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Loading Shot Gun Shells The old way

Discussion in 'Handloading and Reloading' started by scrat, Sep 5, 2008.

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  1. scrat

    scrat Member

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    Ok lets get one thing straight im not posting this to say this is the way you should reload shells. However for those who have ever reloaded shotgun shells using an old lee loader you will understand the concept behind this. There was an article posted in Guns of the Old West a year ago. A fantastic article where the author showed how to make 12 guage shotgun shells using black powder. The authors tools were a wooden 5/8 dowl a long 3 1/2 inch penny nail, a socket, small hammer and a xacto knife.

    Ok lets look at some lee loaders. These are some Very rare lee loaders. From top to bottom 12Guage Deluxe lee loader, .410 deluxe lee loader, (brand new never used .410 lee loader)
    llllll.jpg
    However i will be using for this DEMONSTRATION
    a hammer, shot gun cleaning rod, socket 3 1/2 inch penny nail. Supplies new primer, wad and over the shot card
    nnnn.jpg

    First step cut off the crimp use an exacto knife try to cut straight. In this picture i just cut it fast to show you For demonstration purpose
    2-6.jpg
    Next place the shell over the socket use the penny nail insert it in the primer and tap out
    2w.jpg
    Now place a new primer on a flat surface place the shell over the primer. put your cleaning rod in the hull and tap down until flush.
    sss.jpg
    now charge your case with your favorite load and powder. After you do this. Take your matching Wad. Start inserting it by hand then use the cleaning rod and tap it until it firmly meets the powder.
    2asa.jpg
    now pour in your desired measure of shot
    asasas.jpg
    Now insert your over the shot card.
    Copyofadsasasasasa.jpg

    there you go your done. One tip i learned a long time ago. A dab of elmers glue around the over the shot card. Now this method of loading shells actually works and people do use this method. Though a press is a lot better. It is possible to load shot gun shells by hand. A lee loader is very similar to doing this differences is that the lee loader has a tube that is used to make sure the shell is not swelled. by inserting the shell the theroy was the shell should go down to size. This however was originally designed to use with paper shells where you could steam them to get them straight. The lee loaders i have also use the tube to hold the shell in place then use a dowel type rod to push in the crimp. There are a few circular hand held starter crimps that make it possible to get a good factory style crimp using a lee loader. I usualy only cut the tops on shells that have been used several times or shells that i intend on using black powder. As black powder burns a lot hotter and usually melts the plastic a little. Im sure there are others than can give you some advice if you are interested in loading for shells. One thing i did not show or mention is the wads used, shot used and powder used. You need to consult to a load data chart to get that information as it is very important to use the proper load for shot gun shells. Again this was just to give you a demonstration on how shells used to be loaded in the old days.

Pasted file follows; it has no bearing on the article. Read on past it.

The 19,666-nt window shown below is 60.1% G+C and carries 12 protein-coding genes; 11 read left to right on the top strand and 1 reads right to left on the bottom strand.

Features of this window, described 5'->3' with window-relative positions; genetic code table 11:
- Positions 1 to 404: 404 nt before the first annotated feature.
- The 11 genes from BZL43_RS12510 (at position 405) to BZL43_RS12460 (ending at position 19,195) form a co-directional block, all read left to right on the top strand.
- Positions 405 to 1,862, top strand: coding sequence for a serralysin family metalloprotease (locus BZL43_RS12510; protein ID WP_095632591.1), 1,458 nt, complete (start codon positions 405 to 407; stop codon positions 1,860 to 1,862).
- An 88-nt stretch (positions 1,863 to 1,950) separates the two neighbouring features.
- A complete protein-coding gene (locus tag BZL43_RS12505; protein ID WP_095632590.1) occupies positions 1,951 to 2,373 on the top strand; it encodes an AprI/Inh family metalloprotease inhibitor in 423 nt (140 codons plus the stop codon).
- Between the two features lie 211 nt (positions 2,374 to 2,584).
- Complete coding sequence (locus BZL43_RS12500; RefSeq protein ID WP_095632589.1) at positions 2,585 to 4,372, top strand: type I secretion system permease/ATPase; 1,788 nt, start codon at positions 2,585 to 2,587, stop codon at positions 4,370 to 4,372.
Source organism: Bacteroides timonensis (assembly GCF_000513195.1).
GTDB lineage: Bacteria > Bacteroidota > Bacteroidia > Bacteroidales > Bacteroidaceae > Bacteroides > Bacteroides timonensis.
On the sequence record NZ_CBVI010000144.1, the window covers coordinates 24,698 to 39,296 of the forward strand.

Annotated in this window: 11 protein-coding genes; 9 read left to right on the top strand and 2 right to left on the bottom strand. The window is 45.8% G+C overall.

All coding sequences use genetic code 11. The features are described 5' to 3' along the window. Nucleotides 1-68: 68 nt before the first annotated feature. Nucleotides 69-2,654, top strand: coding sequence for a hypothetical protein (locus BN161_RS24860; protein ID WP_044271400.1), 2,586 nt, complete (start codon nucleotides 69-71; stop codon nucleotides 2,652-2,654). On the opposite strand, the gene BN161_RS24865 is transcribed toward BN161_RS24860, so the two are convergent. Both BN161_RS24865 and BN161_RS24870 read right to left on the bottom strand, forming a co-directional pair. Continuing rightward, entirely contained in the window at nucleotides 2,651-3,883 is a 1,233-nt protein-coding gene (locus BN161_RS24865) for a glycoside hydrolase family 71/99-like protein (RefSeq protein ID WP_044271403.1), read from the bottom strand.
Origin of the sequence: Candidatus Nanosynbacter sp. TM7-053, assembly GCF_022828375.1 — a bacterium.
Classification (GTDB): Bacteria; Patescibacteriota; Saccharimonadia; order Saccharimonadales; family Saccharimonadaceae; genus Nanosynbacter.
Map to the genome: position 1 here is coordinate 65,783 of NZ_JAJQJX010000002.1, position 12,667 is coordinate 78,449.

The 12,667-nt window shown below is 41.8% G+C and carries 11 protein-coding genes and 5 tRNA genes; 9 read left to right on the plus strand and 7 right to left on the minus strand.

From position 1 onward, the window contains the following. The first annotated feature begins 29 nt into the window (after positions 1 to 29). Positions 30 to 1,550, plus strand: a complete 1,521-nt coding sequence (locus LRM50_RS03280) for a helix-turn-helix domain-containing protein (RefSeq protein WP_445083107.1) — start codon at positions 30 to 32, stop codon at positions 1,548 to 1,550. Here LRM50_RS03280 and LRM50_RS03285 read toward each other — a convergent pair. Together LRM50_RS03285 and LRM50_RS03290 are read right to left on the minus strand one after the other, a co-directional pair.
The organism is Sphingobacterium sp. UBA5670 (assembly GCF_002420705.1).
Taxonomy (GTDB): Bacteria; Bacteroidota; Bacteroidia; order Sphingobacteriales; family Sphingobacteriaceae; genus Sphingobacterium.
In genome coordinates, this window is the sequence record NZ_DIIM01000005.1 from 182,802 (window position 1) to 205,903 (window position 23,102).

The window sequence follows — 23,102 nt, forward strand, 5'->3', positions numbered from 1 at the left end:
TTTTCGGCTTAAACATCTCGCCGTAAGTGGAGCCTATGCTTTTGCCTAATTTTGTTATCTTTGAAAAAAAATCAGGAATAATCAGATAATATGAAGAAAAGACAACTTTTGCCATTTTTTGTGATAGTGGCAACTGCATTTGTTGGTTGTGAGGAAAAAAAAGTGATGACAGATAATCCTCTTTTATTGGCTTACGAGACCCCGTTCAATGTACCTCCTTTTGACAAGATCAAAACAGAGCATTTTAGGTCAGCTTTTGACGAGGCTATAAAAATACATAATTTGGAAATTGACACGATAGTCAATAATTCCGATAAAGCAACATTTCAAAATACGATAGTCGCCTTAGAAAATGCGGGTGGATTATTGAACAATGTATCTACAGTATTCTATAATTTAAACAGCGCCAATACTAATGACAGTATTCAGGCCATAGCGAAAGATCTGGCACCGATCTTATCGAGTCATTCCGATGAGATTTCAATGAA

Last edited: Sep 5, 2008
  2. scrat

    scrat Member

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    ok looking over this one thing i did not do correctly when tapping the wad in place you should have the shell over the socket so the primer does not come in contact with anything. Another thing when shooting black powder loads. Disgard the hulls they are done. the heat usually melts a good spot on the shells. So thats why i use over the shot shells so i do not get them mixed up with my regular rounds.. The same process can be used for Brass shell casings as well
     
    Last edited: Sep 5, 2008
  3. scrat

    scrat Member

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  4. Sylvan-Forge

    Sylvan-Forge Member

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    Thanks for sharing that, scrat!


    .
     
  5. scrat

    scrat Member

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    2-3.jpg

    an old pic of some. alarcon wads are what i am currently using on the fiber. i have thousands of them
     
  6. cliffy

    cliffy member

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    Olde Time Reloading SHOTGUN

    When Brass wasn't steel and paper wasn't plastic, I reloaded five hundred felt loads a week. I shot all five hundred EVERY weekend. When plastic became King, I stopped reloading shotshells. Ya, a few years back. Today I load .223, 243, .45 ACP, and .454 Casull only! I don't even have a shotgun anymore. Steel Shot ended my desire. cliffy
     
  7. scrat

    scrat Member

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    i probably have about 10 boxes full of alarcon felt wads. Blue side down. wow they sure do work good. But then they have always